Altra Solstice XT Review
Cons: Shape might not fit all feet, upper cage can rub, heel can feel loose
Our Analysis and Test Results
The standard road version of the Solstice has won awards in the past with its low weight, great flexibility, and natural feel. This newer XT version retains most of that and is certainly award-worthy, but it didn't quite make it to the podium this time around. Still, it was a favorite out on the road, especially for shorter runs.
In general, the XT is not an especially responsive model. It's certainly not like a big Brooks shoe with expansion joints and buttressing and all of the other things that go into snapping your foot back into position. The XT has a few features that provide just a little more support and responsiveness than the standard Solstice.
The High Abrasion EVA midsole doesn't have the plushness of the standard model. You lose a little less energy with each foot strike. The tradeoff is that you have less cushion, but it's not a drastic difference.
Running across the upper you have a liquid rubber cage for fortification. It helps the entire shoe better adhere to the foot and limit the stretch and flex that comes with each step, reducing energy loss and keeping you feeling quick and clean with your footwork. A malleable inner support structure runs from throughout the upper from the midfoot to the heel. This provides just a little more cohesiveness and keeps the shoe from flexing too much and sapping away energy without feeling restrictive. It's the right mix on the road and in the gym.
This category has a lot of subjectivity to it. By its nature, the XT is not going to have the same landing comfort as a big maximalist model or feel natural to everyone. We judge it to have a natural landing, which means there's less underfoot cushioning and fewer support structures inside to push and pull your feet around. Altra's FootShape toebox has annoyed us at times in other modules, but in the XT it seems to do a good job of accommodating a wider range of toe configuration.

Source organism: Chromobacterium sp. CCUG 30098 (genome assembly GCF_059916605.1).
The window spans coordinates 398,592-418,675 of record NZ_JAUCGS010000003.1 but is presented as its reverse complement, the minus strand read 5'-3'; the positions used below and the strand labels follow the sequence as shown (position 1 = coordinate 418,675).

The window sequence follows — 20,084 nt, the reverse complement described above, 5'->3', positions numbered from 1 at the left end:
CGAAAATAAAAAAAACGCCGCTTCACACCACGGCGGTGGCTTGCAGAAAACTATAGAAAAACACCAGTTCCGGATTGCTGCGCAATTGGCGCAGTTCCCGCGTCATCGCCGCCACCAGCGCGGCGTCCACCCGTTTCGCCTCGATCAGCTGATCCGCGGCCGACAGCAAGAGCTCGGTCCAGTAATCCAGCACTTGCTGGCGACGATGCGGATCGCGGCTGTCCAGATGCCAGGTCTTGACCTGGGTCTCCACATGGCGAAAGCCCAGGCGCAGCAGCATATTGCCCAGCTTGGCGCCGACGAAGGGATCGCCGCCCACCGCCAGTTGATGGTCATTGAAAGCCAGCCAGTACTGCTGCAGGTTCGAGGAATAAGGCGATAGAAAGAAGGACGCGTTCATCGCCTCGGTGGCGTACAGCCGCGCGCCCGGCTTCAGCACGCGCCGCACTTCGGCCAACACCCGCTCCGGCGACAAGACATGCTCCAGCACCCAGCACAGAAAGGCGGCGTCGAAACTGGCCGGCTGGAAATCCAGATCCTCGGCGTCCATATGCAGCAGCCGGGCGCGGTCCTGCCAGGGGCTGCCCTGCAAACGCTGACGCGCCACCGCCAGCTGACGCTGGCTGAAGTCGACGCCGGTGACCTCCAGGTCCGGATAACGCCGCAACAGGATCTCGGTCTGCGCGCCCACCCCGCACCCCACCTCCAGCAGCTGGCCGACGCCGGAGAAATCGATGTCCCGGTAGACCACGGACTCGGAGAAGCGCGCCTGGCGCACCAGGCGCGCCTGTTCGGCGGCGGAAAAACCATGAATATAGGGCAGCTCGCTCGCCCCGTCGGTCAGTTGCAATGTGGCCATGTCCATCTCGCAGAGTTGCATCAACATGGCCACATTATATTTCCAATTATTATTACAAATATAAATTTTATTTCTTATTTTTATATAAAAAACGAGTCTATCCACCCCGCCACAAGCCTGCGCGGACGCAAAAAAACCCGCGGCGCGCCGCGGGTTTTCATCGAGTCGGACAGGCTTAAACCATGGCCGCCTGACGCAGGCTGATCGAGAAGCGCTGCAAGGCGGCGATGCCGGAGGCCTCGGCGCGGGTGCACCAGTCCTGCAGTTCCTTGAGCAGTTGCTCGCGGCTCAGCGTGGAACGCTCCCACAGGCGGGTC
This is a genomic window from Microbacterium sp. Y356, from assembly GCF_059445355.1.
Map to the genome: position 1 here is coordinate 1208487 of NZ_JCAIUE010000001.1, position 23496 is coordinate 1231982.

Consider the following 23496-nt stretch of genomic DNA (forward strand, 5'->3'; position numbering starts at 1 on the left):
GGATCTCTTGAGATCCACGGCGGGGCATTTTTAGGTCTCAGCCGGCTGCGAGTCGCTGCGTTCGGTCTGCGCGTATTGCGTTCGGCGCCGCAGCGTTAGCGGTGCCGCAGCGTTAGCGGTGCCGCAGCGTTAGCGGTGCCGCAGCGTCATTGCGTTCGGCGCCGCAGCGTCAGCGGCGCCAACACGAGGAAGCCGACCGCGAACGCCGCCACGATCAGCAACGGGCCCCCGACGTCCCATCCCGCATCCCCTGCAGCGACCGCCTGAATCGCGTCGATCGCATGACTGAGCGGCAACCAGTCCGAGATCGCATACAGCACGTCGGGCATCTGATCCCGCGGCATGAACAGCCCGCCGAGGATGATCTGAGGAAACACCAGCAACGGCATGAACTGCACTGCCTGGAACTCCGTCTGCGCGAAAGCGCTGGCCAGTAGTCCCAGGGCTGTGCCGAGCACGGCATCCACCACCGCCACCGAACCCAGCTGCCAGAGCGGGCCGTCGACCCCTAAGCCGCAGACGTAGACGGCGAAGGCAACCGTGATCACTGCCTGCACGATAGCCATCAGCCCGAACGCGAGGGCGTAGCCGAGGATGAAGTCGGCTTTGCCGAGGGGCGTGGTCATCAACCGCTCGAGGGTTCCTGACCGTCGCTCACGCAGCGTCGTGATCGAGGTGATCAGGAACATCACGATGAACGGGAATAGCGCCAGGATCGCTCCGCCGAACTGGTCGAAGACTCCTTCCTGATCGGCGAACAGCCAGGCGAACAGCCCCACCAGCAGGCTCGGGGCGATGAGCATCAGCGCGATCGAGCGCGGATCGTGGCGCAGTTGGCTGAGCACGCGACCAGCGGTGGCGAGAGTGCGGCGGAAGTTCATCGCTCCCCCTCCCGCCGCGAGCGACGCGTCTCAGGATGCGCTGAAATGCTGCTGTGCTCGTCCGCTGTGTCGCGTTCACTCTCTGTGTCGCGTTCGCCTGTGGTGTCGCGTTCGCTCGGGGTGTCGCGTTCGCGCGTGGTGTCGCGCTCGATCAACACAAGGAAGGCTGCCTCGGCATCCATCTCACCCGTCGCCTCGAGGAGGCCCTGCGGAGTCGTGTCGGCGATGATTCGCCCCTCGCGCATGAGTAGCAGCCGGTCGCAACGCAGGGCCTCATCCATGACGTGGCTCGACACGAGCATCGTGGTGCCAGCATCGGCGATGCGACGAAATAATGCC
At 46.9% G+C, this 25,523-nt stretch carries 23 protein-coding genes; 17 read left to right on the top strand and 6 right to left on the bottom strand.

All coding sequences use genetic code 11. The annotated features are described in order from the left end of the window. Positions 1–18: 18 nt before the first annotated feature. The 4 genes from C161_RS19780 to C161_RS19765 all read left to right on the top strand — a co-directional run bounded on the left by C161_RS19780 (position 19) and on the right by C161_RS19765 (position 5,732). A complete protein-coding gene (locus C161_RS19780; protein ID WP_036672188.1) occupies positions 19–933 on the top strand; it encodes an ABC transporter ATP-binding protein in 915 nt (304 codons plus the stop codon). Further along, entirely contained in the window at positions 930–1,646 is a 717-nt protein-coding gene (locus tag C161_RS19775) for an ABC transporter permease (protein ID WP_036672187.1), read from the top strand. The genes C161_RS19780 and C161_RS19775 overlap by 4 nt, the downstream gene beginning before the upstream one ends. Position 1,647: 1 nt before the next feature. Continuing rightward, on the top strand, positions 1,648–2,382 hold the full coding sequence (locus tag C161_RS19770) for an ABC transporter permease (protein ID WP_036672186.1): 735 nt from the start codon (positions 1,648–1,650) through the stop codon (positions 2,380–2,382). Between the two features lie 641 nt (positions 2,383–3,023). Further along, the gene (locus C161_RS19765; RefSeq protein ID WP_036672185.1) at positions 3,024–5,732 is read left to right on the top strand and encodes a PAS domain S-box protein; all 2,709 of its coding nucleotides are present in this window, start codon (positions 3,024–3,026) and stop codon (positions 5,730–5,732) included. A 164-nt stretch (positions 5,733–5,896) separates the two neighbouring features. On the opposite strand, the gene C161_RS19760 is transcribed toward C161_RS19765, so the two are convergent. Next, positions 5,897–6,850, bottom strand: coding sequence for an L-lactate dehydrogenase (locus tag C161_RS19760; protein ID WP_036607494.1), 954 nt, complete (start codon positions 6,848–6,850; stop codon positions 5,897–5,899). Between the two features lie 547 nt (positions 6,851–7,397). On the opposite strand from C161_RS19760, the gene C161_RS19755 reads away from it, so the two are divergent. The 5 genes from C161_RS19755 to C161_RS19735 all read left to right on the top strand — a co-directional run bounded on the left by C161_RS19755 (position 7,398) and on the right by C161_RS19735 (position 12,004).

Take that along with the fact that the toebox is a big, open platform, and you get a good shoe for midfoot or forefoot landing and toe-off. We did find some reports that the FootShape toebox wasn't comfortable. That's just something you'll have to try out for a few miles, so be sure to get a good return policy.
There is padding along the collar and upper, but it's lean. Again, we find this to improve the feel of the shoe, but it starts to become less of an ideal utilitarianism and more of a liability once you start putting in serious miles — anything over an hour.
The same can be said of the midsole. It's a firm EVA with less forgiveness as the miles roll by. Up to about 5 miles, it's really fast and light. But it might slowly start to wear on you and bring out a little pussyfooting as the hurty trot starts to set in. So be sure you're expecting to keep the workouts short and hard in these.
Light materials and lean build keep the Solstice XT up near the front of the pack here. 18.6 ounces in a pair of men's 11. That's among the lightest in our lineup. It's just barely heavier than the regular Solstice, primarily owing to the reinforced upper. You'll still be flying around in incredibly light running shoes.
As a near-minimalist shoe, you can expect the XT to have some weaknesses. For one, the entire forefoot is light mesh. It won't have the protection of the big, heavy models with additional layers of material printed over them. The front of the toes — the spot on shoes that you always stub or use to open doors and kick stuff — is also just regular mesh with no protective reinforcement.